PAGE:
Writer/director Adam Egypt Mortimer is developing a very specific artistic aesthetic after only three full length features. The first, Another Kind of Hate (2015), appears to explore bullying with a supernatural bend. The second, Daniel Isn’t Real (2019), is an… Read More ›
“The Opening Act” Blu-ray Giveaway
If you’re any kind of comedy enthusiast, you won’t want to miss any of comedian Steve Byrne’s directorial debut The Opening Act, dropping on Blu-ray and DVD on December 15th. Thanks to a partnership with RLJE Films, EoM is giving away… Read More ›
Dystopian drama “2067” is strongest when focused on character, not the intrigue of time travel.
Time travel movies are a tricky wicket. Use consistent rules and a clear narrative, you end up with Looper (2012). Explain things in in too wide manner which allows for numerous interpretations, you get Avengers: Endgame (2019). Create a rule… Read More ›
Horror thriller comic adaptation “The Owners” reminds that maybe it’s best to leave well-enough alone.
The horror genre is all about taking what terrifies you and giving it life so you can explore that terror in relative safety. Scared of the dark? Let’s personify it. Unnerved by the unknown? Let’s give it physical form. Chilled… Read More ›
Comedian Steve Byrne trades the stage for the director’s chair in feature debut “The Opening Act.”
There was a moment, perhaps not so long from this one, where you wondered if you were doing what you always wanted to do, where you contemplated if the “you” of before would be proud of or impressed with the… Read More ›
Want to get weird? Check out horror-western “The Pale Door.” Just beware that you may find Hell on the other side.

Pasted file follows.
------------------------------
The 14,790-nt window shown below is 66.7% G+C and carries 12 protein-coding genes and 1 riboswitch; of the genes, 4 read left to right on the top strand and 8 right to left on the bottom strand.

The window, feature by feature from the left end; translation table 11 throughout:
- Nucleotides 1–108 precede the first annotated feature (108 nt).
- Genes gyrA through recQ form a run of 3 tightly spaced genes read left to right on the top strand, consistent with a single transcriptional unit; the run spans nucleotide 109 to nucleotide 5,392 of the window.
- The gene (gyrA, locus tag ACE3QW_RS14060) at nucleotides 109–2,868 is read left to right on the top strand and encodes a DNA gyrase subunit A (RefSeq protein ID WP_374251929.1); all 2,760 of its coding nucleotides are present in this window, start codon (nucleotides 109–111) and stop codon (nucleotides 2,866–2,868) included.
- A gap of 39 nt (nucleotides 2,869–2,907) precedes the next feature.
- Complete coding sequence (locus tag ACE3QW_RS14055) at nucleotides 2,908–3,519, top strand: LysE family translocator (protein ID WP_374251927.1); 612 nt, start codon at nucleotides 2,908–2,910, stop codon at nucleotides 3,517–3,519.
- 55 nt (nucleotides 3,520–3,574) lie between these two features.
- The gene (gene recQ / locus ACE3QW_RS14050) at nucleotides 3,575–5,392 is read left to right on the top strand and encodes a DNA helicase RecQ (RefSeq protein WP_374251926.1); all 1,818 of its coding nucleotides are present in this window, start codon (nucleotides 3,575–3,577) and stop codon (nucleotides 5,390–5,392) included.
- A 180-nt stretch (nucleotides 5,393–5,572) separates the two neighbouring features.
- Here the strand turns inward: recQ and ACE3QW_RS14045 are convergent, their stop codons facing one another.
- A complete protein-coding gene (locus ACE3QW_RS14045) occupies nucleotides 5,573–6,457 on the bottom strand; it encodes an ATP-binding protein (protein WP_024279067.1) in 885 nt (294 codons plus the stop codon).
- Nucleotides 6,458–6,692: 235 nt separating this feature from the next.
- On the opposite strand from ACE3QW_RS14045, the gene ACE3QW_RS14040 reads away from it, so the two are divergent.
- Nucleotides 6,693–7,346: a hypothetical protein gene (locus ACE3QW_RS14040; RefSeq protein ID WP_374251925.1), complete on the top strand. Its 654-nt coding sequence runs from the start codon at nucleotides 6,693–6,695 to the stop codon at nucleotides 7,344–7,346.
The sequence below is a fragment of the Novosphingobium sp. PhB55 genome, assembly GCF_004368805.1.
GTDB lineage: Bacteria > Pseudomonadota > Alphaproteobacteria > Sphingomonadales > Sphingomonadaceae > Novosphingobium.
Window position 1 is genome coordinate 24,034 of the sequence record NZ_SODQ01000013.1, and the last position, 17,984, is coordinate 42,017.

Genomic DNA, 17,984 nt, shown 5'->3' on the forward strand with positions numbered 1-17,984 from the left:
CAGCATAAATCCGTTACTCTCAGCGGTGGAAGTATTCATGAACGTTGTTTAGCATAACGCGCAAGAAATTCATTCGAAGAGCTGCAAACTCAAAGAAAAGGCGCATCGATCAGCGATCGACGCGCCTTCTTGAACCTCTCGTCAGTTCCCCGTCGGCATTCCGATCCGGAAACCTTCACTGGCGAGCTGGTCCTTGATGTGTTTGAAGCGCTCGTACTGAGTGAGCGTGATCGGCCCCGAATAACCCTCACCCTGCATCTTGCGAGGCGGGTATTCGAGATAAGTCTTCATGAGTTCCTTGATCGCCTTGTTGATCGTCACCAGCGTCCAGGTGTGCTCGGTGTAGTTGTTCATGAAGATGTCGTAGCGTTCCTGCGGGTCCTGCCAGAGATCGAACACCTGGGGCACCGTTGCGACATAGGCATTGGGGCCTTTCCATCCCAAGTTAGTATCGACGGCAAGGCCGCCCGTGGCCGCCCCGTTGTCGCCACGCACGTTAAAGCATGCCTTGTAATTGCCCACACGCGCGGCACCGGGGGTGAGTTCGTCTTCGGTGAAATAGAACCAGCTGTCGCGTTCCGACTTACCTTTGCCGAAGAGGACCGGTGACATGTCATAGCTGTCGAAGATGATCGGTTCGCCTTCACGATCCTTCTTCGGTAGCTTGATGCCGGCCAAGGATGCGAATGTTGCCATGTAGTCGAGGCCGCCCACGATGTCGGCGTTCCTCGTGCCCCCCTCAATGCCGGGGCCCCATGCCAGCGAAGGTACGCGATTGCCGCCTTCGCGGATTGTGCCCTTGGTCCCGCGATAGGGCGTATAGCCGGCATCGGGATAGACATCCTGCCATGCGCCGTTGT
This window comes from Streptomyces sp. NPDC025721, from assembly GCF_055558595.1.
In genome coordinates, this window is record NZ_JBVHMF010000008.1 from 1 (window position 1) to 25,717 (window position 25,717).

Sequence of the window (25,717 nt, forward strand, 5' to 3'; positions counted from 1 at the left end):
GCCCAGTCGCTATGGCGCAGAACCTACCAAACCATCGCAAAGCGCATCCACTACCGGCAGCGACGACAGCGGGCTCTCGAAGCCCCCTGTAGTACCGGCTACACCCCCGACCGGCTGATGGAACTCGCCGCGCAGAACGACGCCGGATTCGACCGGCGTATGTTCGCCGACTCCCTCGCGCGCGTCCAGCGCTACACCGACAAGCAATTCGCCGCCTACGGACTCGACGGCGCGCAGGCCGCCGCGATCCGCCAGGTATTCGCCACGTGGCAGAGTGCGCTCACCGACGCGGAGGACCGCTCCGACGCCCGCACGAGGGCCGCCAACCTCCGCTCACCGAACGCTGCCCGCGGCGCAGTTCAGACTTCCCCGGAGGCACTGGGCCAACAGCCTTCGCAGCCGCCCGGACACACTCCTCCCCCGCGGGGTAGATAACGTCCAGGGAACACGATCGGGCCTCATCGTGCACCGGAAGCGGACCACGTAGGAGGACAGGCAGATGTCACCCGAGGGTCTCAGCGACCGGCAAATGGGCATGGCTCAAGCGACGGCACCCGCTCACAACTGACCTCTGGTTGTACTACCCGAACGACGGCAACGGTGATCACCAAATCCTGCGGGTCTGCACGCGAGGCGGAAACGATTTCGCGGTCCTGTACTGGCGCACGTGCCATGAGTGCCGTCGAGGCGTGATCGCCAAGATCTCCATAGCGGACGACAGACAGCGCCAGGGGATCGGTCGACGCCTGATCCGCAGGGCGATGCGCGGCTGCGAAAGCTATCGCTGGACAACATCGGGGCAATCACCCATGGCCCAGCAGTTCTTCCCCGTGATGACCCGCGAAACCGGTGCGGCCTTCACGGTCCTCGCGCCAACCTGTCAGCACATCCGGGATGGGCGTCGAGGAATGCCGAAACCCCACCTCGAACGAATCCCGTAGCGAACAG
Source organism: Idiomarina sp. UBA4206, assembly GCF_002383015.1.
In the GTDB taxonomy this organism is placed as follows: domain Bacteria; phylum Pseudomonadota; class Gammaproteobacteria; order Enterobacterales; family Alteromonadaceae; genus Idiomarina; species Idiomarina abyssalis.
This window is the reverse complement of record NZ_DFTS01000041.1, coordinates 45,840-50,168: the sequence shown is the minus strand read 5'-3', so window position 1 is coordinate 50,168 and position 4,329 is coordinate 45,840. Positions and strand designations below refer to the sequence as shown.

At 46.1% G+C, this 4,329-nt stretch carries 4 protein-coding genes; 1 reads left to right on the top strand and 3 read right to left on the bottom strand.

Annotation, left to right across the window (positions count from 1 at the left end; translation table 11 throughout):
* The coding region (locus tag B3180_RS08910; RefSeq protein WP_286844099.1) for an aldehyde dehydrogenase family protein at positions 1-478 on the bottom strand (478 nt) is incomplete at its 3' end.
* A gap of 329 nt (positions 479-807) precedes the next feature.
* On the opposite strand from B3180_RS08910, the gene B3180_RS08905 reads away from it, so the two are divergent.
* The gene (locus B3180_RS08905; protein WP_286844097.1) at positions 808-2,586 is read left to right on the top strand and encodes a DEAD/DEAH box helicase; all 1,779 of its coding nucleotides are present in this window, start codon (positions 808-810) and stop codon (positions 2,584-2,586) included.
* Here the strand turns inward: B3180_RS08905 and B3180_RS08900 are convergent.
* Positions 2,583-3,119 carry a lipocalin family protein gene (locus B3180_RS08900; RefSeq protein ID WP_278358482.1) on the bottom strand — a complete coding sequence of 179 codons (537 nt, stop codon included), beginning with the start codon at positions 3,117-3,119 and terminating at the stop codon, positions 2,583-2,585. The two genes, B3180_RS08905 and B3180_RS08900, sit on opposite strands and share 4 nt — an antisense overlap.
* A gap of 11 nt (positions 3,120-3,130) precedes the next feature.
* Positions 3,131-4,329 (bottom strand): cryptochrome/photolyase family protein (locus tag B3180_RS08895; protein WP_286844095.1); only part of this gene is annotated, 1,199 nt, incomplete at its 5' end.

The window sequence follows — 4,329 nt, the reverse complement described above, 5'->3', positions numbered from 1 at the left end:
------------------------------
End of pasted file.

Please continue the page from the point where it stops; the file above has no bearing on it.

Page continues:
You may not be familiar with the genre term “Weird Western,” but chances are you’ve seen one. The term refers to the combination of a typical western setting in combination with something more atypical of the period. Think Kathyrn Bigelow’s… Read More ›
If you’re in the mood for something dark and gory, look no further than Bryan Bertino’s “The Dark & The Wicked.” [Fantasia Film Festival]
One of the first horror films I ever saw during its release time was Bryan Bertino’s 2008 home-invasion thriller, The Strangers. I will always have the distinct memory of watching it at my best friend’s house after a July 4th… Read More ›
Unless you’re in the mood for incredible frustration, stay out of “The Room.”
In film criticism, there’s a guiding light that I try to stand by: review the film in front of you, not the film you wish you’d seen. That doesn’t mean that you can’t, don’t, or shouldn’t discuss a film’s failings…. Read More ›
Surprise hit of 2017, “One Cut of the Dead,” now out on physical release.
In the middle of shooting a zombie film, the cast and crew find themselves fighting off an actual zombie attack. This is the premise for the 2017 release One Cut of the Dead from director Shin’ichirô Ueda adapted from the… Read More ›
Documentary “You Don’t Nomi” perfectly captures the self-aware, but unionic love audiences possess for “Showgirls.”
Love to hate it, hate to love it, or just plain hate it, Showgirls is a movie that to those who have seen it, will never fade from memory. The tale of Paul Verhoeven’s 1995 NC-17 fame epic has gone… Read More ›
Like a traditional fairytale, “Tigers Are Not Afraid” will lift you up and cut you down.